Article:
The Importance of Being Open

Should scholarly publications be absolutely freely available, or should they only reach those who have the funds to pay for subscriptions to the journals where these articles are published? There are as many nuanced opinions on this question as there are scholars, but with the ubiquity of the internet and the rising costs of journals, the issue is one that merits some thought and discussion.

WillinskyAlmost all the research that is typically done at the University is publicly funded, through the Government of India via various ministries, or by other public funds. Should the results of such research not be made available to as many as possible? These questions are central to a book that I reviewed in Current Science (Bangalore) some years ago,  “The Access Principle. The Case for Open Access to Research and Scholarship” by John Willinsky. Parts of the review are excerpted below.

At the heart of the book is a simple idea, that ‘a commitment to scholarly work carries with it the responsibility to circulate that work as widely as possible’. This is in part so that knowledge that is created can be disseminated in a manner that the largest numbers of people have unfettered access to it, but there is more to it than just that…

The issues that Willinsky deals with have wider ramifications. For instance, who ‘owns’ knowledge? The scholar who creates it through research, or the funding agency that funded it directly or indirectly, or the commercial publishing house who owns the journal where the research was reported? And how best can it be used for public good, while ensuring that all involved parties do not go unrewarded or unrecognized?

The […] digital revolution is upon us all in a way that demands that such issues be thought about afresh since the modes of preservation of information and the modes of dissemination of knowledge have changed radically in our lifetime. For one thing, most journals of any quality are now online. Furthermore, many of them are ‘open access’, namely the articles they carry can be viewed without a subscription. However, the majority of academic journals have been in existence for a long time now and date back to the pre- digital era. The digitization of this legacy is a related issue, and the manner of the digitization and its consequent costs is relevant.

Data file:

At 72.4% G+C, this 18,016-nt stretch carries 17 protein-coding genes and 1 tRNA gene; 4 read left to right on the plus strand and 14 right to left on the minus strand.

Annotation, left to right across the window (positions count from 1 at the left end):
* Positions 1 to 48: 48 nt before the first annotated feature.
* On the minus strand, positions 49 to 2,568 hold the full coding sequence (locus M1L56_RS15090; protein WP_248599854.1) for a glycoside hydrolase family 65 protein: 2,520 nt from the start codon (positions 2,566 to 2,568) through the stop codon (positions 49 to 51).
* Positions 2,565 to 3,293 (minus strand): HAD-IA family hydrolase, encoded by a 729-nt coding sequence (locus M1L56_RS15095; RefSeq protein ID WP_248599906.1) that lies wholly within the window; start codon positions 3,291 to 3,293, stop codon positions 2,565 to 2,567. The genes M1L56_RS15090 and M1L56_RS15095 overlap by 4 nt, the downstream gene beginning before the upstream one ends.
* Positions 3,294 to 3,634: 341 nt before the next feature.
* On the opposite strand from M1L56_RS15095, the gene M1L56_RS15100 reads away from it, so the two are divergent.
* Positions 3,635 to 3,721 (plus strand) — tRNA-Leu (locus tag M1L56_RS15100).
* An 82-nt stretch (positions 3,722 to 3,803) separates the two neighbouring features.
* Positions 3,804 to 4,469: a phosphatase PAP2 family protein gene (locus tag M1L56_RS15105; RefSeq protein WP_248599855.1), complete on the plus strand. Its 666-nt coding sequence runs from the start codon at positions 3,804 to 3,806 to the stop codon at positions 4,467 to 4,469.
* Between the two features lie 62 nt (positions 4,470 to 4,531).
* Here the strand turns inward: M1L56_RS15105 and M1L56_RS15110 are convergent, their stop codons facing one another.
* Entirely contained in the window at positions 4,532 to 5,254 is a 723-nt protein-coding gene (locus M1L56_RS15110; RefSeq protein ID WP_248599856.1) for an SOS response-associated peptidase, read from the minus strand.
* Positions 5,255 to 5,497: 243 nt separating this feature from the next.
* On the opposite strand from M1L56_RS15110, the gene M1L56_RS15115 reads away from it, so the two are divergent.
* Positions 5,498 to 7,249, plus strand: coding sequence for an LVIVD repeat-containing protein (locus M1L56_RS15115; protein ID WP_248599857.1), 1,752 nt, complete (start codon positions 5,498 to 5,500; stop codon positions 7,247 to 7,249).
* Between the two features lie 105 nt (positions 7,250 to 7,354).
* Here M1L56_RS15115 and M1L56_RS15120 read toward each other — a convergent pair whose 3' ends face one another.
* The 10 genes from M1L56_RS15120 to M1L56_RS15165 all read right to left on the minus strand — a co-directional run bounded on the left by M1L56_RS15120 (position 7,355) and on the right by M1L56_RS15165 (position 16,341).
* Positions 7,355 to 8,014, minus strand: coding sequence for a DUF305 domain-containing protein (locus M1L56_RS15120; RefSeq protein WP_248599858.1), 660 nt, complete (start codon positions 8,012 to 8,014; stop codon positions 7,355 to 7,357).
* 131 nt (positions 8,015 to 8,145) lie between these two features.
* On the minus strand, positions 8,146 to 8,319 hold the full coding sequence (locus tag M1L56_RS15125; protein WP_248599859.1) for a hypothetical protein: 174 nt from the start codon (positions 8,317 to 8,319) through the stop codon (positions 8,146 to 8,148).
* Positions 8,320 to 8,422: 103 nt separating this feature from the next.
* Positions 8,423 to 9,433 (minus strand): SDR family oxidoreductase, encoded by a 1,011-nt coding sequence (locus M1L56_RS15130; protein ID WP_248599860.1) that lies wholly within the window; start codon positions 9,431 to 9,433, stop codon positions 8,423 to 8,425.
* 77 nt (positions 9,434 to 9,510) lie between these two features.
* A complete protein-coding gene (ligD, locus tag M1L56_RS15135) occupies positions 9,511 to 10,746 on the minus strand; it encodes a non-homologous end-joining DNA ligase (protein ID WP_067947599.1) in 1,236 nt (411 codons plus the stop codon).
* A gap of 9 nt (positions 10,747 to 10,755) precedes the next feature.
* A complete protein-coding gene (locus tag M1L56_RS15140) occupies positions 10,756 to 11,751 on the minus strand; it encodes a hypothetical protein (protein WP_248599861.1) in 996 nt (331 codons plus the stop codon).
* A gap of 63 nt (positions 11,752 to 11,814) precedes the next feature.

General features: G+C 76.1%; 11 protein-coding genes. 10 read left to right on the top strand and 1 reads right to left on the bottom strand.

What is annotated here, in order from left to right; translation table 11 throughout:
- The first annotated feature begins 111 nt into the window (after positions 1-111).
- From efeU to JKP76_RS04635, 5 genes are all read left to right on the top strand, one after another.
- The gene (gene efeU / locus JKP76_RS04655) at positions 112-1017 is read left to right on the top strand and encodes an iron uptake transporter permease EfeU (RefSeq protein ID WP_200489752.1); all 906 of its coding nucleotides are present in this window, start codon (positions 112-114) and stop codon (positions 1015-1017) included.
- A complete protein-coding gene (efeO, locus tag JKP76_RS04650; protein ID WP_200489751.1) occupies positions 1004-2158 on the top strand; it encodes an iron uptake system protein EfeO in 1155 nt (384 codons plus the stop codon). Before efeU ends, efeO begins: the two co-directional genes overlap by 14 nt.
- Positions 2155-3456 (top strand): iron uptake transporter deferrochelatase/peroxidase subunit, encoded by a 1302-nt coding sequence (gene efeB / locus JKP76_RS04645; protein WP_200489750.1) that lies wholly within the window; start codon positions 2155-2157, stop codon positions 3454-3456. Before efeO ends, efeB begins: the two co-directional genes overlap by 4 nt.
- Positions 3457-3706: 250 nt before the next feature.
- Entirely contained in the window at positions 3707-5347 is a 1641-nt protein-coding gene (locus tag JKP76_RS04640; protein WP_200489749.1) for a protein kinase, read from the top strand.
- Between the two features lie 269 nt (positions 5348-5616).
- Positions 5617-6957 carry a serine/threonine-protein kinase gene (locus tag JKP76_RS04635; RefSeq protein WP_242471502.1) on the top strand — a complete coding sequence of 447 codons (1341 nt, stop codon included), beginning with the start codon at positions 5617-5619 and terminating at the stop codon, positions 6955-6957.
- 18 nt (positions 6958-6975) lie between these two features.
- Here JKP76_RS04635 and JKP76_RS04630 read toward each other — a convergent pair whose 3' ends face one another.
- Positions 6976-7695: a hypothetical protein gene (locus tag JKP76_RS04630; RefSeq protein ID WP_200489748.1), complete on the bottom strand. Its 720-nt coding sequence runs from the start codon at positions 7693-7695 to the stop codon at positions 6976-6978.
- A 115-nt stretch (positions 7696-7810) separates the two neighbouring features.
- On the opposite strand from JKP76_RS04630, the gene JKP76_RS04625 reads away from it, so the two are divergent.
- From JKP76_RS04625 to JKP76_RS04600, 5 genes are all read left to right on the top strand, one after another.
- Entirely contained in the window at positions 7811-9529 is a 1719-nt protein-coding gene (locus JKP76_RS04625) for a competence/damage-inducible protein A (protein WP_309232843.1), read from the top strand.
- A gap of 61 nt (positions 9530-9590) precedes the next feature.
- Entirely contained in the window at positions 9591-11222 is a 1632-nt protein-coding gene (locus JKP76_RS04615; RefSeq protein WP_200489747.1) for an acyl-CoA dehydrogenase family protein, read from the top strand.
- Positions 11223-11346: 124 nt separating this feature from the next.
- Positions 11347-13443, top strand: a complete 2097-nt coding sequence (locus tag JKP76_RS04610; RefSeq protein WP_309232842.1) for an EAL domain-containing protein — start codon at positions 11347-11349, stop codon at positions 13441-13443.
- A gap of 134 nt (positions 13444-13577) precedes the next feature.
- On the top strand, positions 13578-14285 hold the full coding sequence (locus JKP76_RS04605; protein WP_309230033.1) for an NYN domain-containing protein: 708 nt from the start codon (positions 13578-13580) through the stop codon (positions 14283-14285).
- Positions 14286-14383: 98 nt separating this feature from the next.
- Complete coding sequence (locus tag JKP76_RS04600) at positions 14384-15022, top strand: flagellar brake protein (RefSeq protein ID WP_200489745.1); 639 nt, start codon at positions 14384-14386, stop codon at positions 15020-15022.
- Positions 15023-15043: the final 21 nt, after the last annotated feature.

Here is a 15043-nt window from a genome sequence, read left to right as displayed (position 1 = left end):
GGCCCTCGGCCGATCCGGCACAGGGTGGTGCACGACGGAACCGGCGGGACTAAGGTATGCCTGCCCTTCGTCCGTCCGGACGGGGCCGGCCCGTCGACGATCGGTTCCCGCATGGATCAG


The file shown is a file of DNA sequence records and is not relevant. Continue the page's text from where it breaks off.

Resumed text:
But issues are more complex in an era of impact factors and journal citations. The most prestigious journals, at least in terms of their perceived rankings, like Nature and Science are neither open access nor are they purely digital. It will be a long time before their influence will wane, so it is important to understand the totality of the access problem.

Today it is commonplace that the majority of scholars in any part of the world access academic information primarily in an electronic manner, and not through the pages of a printed journal. This revolution is similar to that wrought by Gutenberg, who through the printed page freed humankind from the purely oral tradition by offering mass producible books that anyone (with enough money!) could obtain, keep, learn from, and use to advantage.

And it is the complex nature of this revolution that ‘The Access Principle’ addresses through its extensive research. The 13 chapters of the book examine issues ranging from the history to what is copyright, the politics and the economics. Willinsky, like many of us, believes that openness is ‘better’ in an abstract way – at the end of the day its not clear from which quarter the fundamental advances are going to come, and so its best not to deny anyone the requisite opportunities. The more people who have access to knowledge, the more one can maximize the probability of any one of them using some part of it in a fundamental and future altering manner.